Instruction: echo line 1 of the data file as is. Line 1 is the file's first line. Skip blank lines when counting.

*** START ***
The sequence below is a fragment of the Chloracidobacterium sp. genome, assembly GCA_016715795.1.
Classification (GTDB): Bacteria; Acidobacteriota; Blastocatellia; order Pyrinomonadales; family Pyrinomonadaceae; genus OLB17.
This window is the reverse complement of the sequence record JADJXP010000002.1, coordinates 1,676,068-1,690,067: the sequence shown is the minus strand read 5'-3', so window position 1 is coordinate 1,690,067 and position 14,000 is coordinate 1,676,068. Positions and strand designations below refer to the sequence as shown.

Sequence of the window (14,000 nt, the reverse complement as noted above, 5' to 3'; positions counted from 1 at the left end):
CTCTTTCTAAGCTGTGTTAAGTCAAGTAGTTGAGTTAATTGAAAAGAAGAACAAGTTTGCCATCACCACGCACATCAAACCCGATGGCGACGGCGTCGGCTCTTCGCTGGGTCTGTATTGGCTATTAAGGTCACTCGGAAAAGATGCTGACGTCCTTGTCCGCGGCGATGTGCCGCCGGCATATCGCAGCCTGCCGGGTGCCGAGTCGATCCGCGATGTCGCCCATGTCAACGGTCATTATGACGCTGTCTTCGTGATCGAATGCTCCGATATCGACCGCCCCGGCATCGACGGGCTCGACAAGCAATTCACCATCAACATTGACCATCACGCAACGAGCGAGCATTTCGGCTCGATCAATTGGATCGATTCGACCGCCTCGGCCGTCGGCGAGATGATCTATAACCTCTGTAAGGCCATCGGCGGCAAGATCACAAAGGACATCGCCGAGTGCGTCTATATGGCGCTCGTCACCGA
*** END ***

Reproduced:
The sequence below is a fragment of the Chloracidobacterium sp. genome, assembly GCA_016715795.1.